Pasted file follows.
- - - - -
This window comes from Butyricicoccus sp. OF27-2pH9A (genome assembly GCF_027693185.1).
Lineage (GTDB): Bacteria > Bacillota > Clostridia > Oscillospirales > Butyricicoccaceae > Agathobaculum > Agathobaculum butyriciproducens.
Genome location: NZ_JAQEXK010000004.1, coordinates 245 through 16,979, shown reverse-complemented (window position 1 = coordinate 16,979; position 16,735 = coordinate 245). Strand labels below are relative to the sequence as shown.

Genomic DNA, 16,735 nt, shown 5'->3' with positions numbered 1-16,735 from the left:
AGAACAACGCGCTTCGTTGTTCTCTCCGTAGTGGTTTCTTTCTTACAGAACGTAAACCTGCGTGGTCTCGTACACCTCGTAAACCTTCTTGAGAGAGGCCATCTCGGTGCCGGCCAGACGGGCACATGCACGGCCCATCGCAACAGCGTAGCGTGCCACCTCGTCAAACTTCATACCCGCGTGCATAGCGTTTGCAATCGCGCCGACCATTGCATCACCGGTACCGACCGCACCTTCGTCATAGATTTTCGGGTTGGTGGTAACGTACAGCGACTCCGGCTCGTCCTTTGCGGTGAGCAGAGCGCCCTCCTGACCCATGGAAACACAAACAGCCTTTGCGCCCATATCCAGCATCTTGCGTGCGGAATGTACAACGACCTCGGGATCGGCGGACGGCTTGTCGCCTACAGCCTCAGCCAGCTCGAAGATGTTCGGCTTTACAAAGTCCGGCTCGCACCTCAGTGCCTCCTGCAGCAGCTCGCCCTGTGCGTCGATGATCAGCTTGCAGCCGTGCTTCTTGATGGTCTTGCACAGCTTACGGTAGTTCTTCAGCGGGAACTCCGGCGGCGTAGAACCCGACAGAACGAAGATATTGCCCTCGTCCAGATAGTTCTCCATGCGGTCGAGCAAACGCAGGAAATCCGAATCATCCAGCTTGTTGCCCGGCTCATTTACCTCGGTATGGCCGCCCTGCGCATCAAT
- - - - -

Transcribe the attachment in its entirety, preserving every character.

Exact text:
This window comes from Butyricicoccus sp. OF27-2pH9A (genome assembly GCF_027693185.1).
Lineage (GTDB): Bacteria > Bacillota > Clostridia > Oscillospirales > Butyricicoccaceae > Agathobaculum > Agathobaculum butyriciproducens.
Genome location: NZ_JAQEXK010000004.1, coordinates 245 through 16,979, shown reverse-complemented (window position 1 = coordinate 16,979; position 16,735 = coordinate 245). Strand labels below are relative to the sequence as shown.

Genomic DNA, 16,735 nt, shown 5'->3' with positions numbered 1-16,735 from the left:
AGAACAACGCGCTTCGTTGTTCTCTCCGTAGTGGTTTCTTTCTTACAGAACGTAAACCTGCGTGGTCTCGTACACCTCGTAAACCTTCTTGAGAGAGGCCATCTCGGTGCCGGCCAGACGGGCACATGCACGGCCCATCGCAACAGCGTAGCGTGCCACCTCGTCAAACTTCATACCCGCGTGCATAGCGTTTGCAATCGCGCCGACCATTGCATCACCGGTACCGACCGCACCTTCGTCATAGATTTTCGGGTTGGTGGTAACGTACAGCGACTCCGGCTCGTCCTTTGCGGTGAGCAGAGCGCCCTCCTGACCCATGGAAACACAAACAGCCTTTGCGCCCATATCCAGCATCTTGCGTGCGGAATGTACAACGACCTCGGGATCGGCGGACGGCTTGTCGCCTACAGCCTCAGCCAGCTCGAAGATGTTCGGCTTTACAAAGTCCGGCTCGCACCTCAGTGCCTCCTGCAGCAGCTCGCCCTGTGCGTCGATGATCAGCTTGCAGCCGTGCTTCTTGATGGTCTTGCACAGCTTACGGTAGTTCTTCAGCGGGAACTCCGGCGGCGTAGAACCCGACAGAACGAAGATATTGCCCTCGTCCAGATAGTTCTCCATGCGGTCGAGCAAACGCAGGAAATCCGAATCATCCAGCTTGTTGCCCGGCTCATTTACCTCGGTATGGCCGCCCTGCGCATCAAT